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Car Seat Recommendations to Help Keep Kids Safe

Car Seat Recommendations to Help Keep Kids Safe

March 16, 2017 6:02 pm

Car Seat Recommendations to Help Keep Kids SafeEvery year in America, thousands of young children are involved in dangerous car accidents. A recent study conducted by the Centers for Disease Control reported that, in one year, over 618,000 American children between ages 0 – 12 rode in vehicles without the use of a child safety car seat or even a seat belt at least some of the time. This is unacceptable, especially considering the amount of effective, dependable car seats that are on the market today. A study published in the medical journal Pediatrics, showed young children in car seats are 43% safer when the car seat is placed in the middle rear seat.

Finding the right car seat for your child is crucial for helping them avoid injuries in the case of an accident. The type of seat your child requires for optimal safety depends on a number of factors including the age and size of your child. Parents should always look at the height and weight recommendations of a specific car seat before purchasing. To help keep parents from getting overwhelmed, we have prepared a little guide (based on American Academy of Pediatrics recommendations) to help choose the appropriate car seat for your kids.

Rear-Facing Car Seats

  • Generally small with carrying handles.
  • Should be only used during travel in car, not for resting or feeding in the house.
  • Kids should be in a rear-facing seat until at least age 2 and should stay rear-facing as long as they can after that point.
  • Toddlers are up to 5 times safer if they remain rear-facing until age 2.
  • Just remember even though your toddler may protest and complain about being rear-facing, safety should always be our first consideration.
  • 2 kinds of rear-facing car seats:

1.) Rear-facing–only seats

  • Recommended for infants up to 22 to 40 pounds, depending on the model.
  • Are small and have carrying handles.
  • Usually attaches a base that is left in the car.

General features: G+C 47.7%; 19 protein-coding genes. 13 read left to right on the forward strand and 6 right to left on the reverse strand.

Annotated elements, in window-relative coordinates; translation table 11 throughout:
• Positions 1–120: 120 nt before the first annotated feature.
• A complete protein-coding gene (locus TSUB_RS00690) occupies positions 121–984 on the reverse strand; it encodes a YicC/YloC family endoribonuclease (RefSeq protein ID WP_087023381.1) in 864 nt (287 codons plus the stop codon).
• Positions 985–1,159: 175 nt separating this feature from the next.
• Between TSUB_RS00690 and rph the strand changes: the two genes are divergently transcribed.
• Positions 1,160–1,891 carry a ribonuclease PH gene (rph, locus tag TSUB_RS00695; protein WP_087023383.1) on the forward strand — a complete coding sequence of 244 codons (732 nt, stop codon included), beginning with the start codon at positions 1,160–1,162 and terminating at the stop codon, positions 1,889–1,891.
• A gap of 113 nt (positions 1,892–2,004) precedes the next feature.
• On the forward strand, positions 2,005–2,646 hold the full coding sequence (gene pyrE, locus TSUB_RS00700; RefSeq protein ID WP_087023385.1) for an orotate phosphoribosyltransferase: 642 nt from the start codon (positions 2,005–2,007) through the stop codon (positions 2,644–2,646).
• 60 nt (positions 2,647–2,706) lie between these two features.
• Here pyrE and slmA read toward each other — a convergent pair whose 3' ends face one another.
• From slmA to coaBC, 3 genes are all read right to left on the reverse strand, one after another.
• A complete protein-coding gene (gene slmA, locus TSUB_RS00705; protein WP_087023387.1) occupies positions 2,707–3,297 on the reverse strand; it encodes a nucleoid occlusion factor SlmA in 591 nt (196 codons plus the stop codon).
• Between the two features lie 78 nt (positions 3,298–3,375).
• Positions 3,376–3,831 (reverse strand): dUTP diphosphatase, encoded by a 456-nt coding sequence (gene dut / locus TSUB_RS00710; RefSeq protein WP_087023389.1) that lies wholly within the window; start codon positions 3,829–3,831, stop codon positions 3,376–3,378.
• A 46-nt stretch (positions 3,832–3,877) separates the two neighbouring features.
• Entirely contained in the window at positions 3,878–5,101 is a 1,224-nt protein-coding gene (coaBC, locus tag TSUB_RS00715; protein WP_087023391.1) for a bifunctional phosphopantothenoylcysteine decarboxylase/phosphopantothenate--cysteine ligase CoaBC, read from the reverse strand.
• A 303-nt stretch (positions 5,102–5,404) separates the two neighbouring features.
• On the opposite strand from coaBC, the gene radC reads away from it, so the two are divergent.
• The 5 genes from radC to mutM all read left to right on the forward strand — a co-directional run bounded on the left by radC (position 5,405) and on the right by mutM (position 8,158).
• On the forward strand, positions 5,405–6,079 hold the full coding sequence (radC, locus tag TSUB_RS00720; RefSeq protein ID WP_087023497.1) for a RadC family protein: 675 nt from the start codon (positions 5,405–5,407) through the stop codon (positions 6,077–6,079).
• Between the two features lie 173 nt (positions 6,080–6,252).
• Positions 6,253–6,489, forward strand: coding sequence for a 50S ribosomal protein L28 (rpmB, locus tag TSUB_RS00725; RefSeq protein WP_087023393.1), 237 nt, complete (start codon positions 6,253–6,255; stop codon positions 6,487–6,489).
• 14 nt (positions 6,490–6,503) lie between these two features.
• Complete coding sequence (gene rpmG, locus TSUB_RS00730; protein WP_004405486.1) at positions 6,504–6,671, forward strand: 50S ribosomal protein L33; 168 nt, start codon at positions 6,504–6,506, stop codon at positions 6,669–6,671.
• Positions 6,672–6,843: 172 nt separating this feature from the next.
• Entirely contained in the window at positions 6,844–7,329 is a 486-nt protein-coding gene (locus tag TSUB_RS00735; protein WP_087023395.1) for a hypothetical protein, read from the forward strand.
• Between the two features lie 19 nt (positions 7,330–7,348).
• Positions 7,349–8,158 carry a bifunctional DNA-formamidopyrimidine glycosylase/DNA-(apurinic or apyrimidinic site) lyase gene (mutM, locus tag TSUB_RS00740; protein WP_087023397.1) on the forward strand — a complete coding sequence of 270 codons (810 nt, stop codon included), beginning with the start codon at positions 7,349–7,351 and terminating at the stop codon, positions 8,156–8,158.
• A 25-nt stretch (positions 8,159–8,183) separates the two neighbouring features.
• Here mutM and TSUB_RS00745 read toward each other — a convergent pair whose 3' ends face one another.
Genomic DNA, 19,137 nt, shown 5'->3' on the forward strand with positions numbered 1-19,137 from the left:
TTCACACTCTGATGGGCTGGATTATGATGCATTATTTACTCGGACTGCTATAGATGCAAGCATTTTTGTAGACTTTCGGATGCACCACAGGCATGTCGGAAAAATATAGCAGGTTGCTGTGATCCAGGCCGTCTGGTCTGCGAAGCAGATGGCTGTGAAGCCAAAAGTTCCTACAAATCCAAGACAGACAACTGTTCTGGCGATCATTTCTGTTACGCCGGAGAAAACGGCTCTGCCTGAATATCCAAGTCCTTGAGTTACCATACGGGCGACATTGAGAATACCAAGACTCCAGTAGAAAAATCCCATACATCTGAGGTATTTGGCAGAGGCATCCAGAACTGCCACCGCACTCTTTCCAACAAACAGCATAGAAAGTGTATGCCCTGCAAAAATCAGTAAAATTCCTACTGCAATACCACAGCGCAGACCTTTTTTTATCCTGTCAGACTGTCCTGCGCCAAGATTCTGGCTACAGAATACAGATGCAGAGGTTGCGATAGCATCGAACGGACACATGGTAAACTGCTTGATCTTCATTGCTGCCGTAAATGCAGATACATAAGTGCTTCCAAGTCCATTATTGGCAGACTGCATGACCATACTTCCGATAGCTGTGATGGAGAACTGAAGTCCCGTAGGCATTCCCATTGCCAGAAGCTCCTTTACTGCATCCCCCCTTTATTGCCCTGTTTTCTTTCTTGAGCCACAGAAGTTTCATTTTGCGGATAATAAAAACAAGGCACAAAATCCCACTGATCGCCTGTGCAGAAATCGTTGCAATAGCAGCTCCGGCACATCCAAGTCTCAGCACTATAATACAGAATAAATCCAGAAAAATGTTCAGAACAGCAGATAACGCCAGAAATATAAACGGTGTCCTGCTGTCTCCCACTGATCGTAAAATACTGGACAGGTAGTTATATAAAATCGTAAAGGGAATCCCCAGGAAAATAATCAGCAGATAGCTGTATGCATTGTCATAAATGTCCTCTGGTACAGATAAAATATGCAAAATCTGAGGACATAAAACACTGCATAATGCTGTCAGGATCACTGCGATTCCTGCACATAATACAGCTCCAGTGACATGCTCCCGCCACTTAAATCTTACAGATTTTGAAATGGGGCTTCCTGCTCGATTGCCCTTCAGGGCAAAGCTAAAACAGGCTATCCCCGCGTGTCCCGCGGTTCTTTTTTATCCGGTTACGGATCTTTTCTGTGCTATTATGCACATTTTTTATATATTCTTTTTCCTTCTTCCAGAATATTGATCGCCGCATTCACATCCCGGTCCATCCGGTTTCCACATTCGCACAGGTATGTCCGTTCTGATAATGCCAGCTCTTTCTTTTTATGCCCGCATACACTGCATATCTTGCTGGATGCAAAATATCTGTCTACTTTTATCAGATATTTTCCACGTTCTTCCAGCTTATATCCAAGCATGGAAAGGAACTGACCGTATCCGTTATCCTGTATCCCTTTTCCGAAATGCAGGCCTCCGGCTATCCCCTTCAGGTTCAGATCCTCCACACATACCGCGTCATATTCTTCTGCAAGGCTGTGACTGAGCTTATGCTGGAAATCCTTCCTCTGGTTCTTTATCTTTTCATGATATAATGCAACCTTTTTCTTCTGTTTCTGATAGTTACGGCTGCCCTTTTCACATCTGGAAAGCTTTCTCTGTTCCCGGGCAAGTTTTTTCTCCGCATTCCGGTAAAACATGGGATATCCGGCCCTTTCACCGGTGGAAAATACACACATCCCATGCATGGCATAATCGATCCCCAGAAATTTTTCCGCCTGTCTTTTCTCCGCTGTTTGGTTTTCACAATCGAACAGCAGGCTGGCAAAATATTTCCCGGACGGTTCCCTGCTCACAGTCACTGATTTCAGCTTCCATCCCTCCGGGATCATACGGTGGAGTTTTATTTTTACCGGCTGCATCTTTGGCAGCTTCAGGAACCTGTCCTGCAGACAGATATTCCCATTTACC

2.) Convertible seats (used rear facing)

  • If your child has reached the height or weight limit of their rear-facing-only seat before age 2, they should transition to a rear-facing convertible seat.
  • Seats that can be positioned to face the rear, but can also be adjusted to forward-facing for kids as they outgrow the height and weight of a rear-facing seat.
  • They are typically bulkier than infant seats and do not come with carrying handles or separate bases.
  • Most convertible car seats have rear-facing limits of 35- 40 pounds and should easily fit children until at least age 2.
  • Ideal for larger babies and toddlers.
  • Normally use a 5-point harness that attaches at the shoulders, at the hips, and between the legs to secure the child.

Front-Facing Car Seats

  • Typically includes safety harness straps to securely keep children from escaping.
  • Ideal for kids who have outgrown the weight or height requirements for their rear-facing seat.
  • Typically recommended for kids between the ages of 3 – 7, but kids should remain in a front-facing seat with a harness until they exceed the recommended height and weight as recommended by their specific model.

Booster Seats

  • Help raise children up so the adult seat belt fits them more safely.
  • Recommended for kids who have outgrown front-facing car seats, based on height and weight limits of the seat model, but are not big enough to safely ride with an adult seatbelt yet.
  • Typically used with lap and shoulder seat belts in your vehicle, instead of harness straps.
  • Two forms available: high-back and backless.
  • Regardless of age, kids should be in a booster seat until they weigh at least 40 pounds and are at least 4’9’’.

Seatbelts

  • Recommended for kids age 12 or older.
  • According to the Georgia’s Office of Highway Safety, in order for kids to ride safely with an adult seatbelt, the shoulder belt should rest across the shoulder and chest (not the neck) and the lap belt should rest over the hip and thigh bones.
  • If kids do not meet these size requirements, they should be in booster seats.
  • Seatbelts are always recommended (and required by law in Georgia) once kids graduate from a booster seat (not just after age 12)

Remember that car seats should always be placed in the back seat of your vehicle. One of the most important jobs of any parent is keeping their child safe while riding in a vehicle. That begins with finding the car seat that will keep your child safe, secure, and comfortable. Remember to change car seats as your children age and grow. For more information on car safety, contact Children’s Wellness Center today. You can also follow us on Facebook, Twitter and Google+ for more news, tips, updates and upcoming Meet & Greet events.